Soika: Nolde notes that he would have liked to produce commissioned works on historical subjects for “halls and walls” in public spaces. He wrote this in September 1940, a few weeks before his letter to Hitler, in which he yet again tried to explain himself and his art. In retrospect, it was a stroke of luck for Nolde that he was not given the opportunity to become a monumental painter for the Third Reich.
Bisky: So does that change the pictures now? It’s a really interesting question.
Soika: I think everyone has to decide that for themselves. You can lay out the material, make the knowledge accessible, and use primary sources from the archive to counteract previous misrepresentations. But there is no definitive answer as to how the artistic work should be located amidst the complex web of relationships between artist, society and viewer. Art history and aesthetic philosophy only provide us with a toolbox of methods and interpretative techniques.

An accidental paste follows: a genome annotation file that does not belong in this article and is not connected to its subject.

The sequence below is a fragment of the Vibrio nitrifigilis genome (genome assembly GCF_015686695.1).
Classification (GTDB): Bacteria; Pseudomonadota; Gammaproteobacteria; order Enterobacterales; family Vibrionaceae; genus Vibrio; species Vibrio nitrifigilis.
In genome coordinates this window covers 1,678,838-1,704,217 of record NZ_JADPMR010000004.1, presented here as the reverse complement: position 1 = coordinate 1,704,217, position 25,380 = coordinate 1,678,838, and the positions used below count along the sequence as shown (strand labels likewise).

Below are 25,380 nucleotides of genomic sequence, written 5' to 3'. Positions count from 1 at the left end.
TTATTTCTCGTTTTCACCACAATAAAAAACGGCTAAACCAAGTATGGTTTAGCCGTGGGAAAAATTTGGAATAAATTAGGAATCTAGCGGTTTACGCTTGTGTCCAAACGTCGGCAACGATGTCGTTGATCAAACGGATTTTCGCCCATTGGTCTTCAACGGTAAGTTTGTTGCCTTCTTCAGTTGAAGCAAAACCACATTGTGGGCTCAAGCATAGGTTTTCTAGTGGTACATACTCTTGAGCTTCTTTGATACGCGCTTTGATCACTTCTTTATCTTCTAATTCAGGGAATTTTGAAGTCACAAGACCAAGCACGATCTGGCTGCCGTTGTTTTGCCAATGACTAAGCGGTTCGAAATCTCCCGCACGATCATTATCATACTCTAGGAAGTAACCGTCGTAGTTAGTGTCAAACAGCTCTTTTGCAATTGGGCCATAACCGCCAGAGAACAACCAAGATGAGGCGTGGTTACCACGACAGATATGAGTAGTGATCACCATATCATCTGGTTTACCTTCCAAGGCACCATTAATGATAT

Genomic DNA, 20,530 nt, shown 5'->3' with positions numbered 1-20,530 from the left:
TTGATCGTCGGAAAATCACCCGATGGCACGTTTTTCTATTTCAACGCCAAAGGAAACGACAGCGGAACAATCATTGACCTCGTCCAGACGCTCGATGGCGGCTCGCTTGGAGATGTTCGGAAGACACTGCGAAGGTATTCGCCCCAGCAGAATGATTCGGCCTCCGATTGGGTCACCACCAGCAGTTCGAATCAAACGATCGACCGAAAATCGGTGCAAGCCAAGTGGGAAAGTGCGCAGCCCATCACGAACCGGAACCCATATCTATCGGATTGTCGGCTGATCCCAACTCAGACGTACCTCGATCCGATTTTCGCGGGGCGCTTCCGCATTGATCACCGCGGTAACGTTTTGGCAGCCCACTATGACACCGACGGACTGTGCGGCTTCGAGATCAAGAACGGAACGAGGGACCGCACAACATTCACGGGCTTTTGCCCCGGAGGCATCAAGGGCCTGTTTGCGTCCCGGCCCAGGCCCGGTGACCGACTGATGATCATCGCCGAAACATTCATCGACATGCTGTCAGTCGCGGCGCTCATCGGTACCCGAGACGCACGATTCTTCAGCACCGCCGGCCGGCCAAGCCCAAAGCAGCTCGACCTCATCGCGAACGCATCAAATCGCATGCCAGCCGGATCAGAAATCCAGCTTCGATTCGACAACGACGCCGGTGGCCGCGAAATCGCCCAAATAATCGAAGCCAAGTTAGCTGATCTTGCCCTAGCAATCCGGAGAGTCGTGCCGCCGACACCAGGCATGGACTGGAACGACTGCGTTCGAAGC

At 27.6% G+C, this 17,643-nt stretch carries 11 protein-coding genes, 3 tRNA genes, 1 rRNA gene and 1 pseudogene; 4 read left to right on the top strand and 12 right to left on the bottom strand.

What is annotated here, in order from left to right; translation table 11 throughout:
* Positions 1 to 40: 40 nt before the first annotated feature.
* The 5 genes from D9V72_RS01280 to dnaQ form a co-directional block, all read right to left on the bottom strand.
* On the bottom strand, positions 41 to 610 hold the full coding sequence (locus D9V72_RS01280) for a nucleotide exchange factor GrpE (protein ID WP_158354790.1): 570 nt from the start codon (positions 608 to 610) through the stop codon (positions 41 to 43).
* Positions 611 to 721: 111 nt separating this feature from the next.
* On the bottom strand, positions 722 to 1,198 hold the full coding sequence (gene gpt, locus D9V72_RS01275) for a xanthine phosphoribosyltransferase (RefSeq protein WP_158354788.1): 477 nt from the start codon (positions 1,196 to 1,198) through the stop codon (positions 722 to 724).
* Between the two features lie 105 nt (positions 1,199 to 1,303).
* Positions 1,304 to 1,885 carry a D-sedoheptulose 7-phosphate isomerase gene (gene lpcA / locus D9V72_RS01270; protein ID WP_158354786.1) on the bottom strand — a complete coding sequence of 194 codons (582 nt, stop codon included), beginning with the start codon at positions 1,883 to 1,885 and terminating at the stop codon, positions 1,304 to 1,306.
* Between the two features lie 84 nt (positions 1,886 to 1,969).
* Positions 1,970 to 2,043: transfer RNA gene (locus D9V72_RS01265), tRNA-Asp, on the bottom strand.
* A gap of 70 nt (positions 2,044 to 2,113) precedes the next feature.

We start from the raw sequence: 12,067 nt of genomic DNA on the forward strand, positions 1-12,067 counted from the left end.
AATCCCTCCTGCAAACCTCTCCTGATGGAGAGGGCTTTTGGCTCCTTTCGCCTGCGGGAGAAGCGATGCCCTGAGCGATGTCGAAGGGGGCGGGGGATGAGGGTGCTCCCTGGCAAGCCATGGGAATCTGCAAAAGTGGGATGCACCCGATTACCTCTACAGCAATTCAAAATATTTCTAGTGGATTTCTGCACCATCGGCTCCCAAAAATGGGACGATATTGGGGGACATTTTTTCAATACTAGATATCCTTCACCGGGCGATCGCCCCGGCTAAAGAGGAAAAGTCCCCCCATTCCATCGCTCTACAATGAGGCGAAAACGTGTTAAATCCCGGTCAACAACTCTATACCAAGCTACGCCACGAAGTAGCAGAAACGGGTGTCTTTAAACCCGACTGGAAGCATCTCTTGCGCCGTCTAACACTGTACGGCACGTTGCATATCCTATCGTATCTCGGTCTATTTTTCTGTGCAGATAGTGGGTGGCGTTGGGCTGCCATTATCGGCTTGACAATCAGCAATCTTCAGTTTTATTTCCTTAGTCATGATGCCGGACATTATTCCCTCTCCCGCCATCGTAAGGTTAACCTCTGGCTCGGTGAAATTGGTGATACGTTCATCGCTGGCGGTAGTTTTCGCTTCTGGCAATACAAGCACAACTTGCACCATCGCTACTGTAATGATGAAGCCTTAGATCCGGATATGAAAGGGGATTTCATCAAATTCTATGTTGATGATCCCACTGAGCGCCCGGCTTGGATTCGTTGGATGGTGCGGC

So has this changed your view of Nolde’s pictures, Ms. Soika?
Soika: Since I am not susceptible to the hero worship of artists, I can easily cope with the fact that someone like Nolde assigned a very different significance to his pictures than others did; that only makes them more complex. Of course, I too was shocked by the way in which Emil Nolde and his wife Ada made some statements as a matter of course, which is crucial to understanding the identity of the painter. In the meantime I have met many people who would no longer hang a Nolde – if they had one – on the wall at home. I don’t feel that way. But that brings us back to the very personal question of how we define our relationship to the work and what role the artist as a person plays in that.